Dr. Ben Carson, LBGT, prison, GOP, Jim Patterson, human rights, advocacy, Jesse Helms, bigotry, criticism, african american, presidential run, John Hopkins University,

Reviewing Dr. Ben Carson on Gay Civil Rights

In the aftermath of GOP 2016 presidential contender Dr. Ben Carson’s recent stunning “prison” explanation for homosexuality, it is illuminating to look at some of his past statements on the subject.

For the uninitiated, Carson, a retired Johns Hopkins neurosurgeon, New York Times bestselling author, and columnist for the conservative press, told CNN that being gay was a choice. Carson is African American and straight.

As proof homosexuality is a choice, Dr. Carson, said, “Because a lot of people who go into prison go into prison straight — and when they come out, they’re gay.” Dr. Carson did not quantify his sample size for this statement, which had some associates in my office gasping.

Then, Dr. Carson concluded with, “So, did something happen while they were in there? Ask yourself that question.” Astonishing!

Dr. Carson was quick to hit the airwaves with something approaching an apology: “My choice of language does not reflect fully my heart on gay issues,” he said in a statement to the cable network.

He continued: “I do not pretend to know how every individual came to their sexual orientation. I regret that my words to express that concept were hurtful and divisive. For that, I apologize unreservedly to all that were offended.”

A review of Dr. Carson’s 2014 One Nation: What We Can All Do to Save America’s Future (Sentinel, $25.95) shows he has apologized before when he ventured into the subject of homosexuality. The preface to the book is Dr. Carson’s 17-page address to the 2013 National Prayer Breakfast, attended by President and Mrs. Obama.

Sexual subjects Dr. Carson includes in his book are homosexuality, bestiality, homophobia, gay marriage, morality, and North American Man/Boy Love Association (NAMBLA). These subjects come up time and again throughout the book for an estimated 35 pages.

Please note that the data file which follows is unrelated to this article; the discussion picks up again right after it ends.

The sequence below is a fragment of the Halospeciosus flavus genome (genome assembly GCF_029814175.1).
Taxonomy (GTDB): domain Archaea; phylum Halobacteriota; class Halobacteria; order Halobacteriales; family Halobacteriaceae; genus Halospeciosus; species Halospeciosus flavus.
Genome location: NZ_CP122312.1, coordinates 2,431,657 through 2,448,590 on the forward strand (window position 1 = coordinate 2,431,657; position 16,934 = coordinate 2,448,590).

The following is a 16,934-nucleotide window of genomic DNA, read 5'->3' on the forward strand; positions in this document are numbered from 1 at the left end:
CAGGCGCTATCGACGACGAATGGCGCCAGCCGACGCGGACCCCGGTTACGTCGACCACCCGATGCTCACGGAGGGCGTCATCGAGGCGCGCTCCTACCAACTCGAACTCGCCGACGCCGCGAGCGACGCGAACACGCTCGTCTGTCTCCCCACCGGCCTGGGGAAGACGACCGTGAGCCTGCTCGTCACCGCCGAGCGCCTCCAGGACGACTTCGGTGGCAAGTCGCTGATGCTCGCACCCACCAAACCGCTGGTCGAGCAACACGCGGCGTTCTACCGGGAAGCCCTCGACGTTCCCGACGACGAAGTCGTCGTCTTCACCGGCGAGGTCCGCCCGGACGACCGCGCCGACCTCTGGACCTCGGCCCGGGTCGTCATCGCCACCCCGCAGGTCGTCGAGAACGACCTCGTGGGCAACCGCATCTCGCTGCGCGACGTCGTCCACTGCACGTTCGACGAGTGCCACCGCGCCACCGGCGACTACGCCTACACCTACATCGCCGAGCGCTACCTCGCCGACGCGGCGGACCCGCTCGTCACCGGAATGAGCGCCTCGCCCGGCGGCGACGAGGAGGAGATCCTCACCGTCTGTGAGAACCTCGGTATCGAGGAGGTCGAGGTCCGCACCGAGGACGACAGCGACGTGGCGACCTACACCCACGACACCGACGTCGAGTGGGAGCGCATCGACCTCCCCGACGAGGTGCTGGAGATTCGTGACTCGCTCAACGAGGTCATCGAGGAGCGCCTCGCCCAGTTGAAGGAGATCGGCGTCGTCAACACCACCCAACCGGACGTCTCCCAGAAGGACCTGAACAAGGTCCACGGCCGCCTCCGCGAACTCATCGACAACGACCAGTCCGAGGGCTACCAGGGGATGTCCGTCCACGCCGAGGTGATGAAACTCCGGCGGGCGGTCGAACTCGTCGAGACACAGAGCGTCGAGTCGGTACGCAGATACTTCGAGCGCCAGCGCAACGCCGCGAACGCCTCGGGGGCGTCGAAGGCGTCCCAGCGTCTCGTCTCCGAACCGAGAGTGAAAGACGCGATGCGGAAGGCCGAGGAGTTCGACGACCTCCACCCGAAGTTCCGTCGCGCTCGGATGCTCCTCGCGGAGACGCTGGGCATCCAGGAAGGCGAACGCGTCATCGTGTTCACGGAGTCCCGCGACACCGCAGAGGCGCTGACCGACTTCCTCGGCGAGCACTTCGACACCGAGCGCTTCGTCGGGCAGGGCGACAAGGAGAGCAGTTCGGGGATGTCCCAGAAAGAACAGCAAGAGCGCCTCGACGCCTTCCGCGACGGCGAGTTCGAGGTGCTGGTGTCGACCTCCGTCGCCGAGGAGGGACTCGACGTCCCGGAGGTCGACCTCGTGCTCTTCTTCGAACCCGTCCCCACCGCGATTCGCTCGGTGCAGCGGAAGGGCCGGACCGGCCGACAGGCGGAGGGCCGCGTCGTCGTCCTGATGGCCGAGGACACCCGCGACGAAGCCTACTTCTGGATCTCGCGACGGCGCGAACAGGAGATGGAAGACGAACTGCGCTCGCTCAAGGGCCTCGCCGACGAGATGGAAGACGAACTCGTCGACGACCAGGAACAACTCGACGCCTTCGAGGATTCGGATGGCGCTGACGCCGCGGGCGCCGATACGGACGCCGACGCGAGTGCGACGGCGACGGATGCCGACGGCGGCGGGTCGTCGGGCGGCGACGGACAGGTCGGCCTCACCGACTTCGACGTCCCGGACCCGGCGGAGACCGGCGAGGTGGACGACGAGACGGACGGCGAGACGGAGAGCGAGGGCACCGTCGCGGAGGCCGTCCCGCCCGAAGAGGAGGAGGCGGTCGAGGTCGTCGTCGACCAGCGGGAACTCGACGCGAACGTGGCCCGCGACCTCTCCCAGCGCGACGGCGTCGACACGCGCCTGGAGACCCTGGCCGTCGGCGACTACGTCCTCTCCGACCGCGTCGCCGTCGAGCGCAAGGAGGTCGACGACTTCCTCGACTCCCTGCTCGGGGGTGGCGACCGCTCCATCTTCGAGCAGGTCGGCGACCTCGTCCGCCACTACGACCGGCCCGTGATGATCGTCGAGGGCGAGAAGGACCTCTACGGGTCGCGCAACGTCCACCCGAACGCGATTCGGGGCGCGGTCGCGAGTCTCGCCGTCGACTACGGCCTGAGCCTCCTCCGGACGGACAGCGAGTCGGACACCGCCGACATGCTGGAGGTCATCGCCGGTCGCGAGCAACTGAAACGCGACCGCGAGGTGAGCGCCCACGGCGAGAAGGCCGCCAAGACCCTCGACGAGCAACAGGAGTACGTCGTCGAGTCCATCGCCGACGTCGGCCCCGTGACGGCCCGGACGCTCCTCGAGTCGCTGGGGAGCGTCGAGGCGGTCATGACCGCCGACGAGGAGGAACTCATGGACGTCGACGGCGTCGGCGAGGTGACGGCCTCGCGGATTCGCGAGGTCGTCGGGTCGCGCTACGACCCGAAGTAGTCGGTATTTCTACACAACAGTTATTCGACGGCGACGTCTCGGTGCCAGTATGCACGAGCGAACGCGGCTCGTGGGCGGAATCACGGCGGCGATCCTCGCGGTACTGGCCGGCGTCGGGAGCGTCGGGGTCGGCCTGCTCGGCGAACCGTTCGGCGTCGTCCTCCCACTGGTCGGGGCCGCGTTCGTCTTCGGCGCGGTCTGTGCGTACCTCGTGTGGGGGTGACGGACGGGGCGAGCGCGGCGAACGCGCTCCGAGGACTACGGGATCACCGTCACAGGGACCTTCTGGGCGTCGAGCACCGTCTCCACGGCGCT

In a chapter on political correctness, Dr. Carson states the political correctness police (PCP) forbid … “mention of homosexuality in anything other than a positive context.” It is interesting Dr. Carson feels his “prison” explanation for homosexuality is a “positive” statement.

After his address to the National Prayer Breakfast, Dr. Carson was asked about his opinion on gay marriage. He said he believed in traditional marriage and “that no group has the right to change the definition of marriage to suit their needs.” He proceeded to mention NAMBLA and bestiality. Why? They are nontraditional sexual relationships he does not believe in.

Carson found “secular progressives” tried to “paint me as a homophobe who thinks that gay marriage is equivalent to bestiality.” Does Carson think so? “Nothing could be further from the truth,” he writes unconvincingly. He appeared in CNN and MSNBC to refute he made any such comparison.

Gay activists at Johns Hopkins School of Medicine charged Carson a homophobe and he withdrew as commencement speaker. Carson met with “some prominent members of the gay community at Johns Hopkins” and learned “bestiality is particularly abhorrent in the gay community and the mention of it evokes a very a very emotional response.”

It is shocking to me that Carson, who is 65 and an academic at Johns Hopkins University, has no gay friends with whom to discuss gay issues until he puts his foot in his mouth. Further, as a member of a minority he seemingly had no concerns for the lives of another minority groups, i.e. gays. Assuming Carson is a rational human being, why would he even imply or associate a relationship between gay people and bestiality? One reason could be he intended to make the association.

In a chapter on bigotry, Carson, after a lengthy section on religious bigotry, addresses homophobia – in two paragraphs. Dr. Carson does not support gay bashing and he is thankful it is waning.

In his second paragraph, Dr. Carson observes that hate speech is being directed at those who don’t embrace the gay agenda. This is legacy bigotry language straight from the late GOP Senator Jesse Helms. I ought to know as Helms used it against me in 1994.

Carson does not include Helms in the index. I suspect because segregationist Helms is on record a few times using the N-word and calling Dr. Martin Luther King Jr. “a Communist,” though he lied about it in his memoir. Carson ought to be asked about his thoughts on Jesse Helms.

“One Nation” is heavy on religious messaging and the message that Ben Carson is retired and wants to make a contribution to politics. His life story of rising from poverty in Detroit to a remarkable 35-year medical career is inspiring.

The book lacks the inspiration of Carson’s life and his completely confusing, complicated, and chaotic understanding of the LGBT civil rights movement is hard to understand. Perhaps, Carson, as are other 2016 GOP presidential candidates, is evolving on LGBT issues. Based on this book and Carson’s “prison” explanation of homosexuality, he has a long evolution ahead of him.

About Jim Patterson: Human Rights Advocate Jim Patterson is a writer, speaker, and lifelong diplomat for dignity for all people. In a remarkable life spanning the civil rights movement to today’s human rights struggles, he stands as a voice for the voiceless. A prolific writer, he documents history’s wrongs and the struggle for dignity to provide a roadmap to a more humane future. Learn more at www.HumanRightsIssues.com


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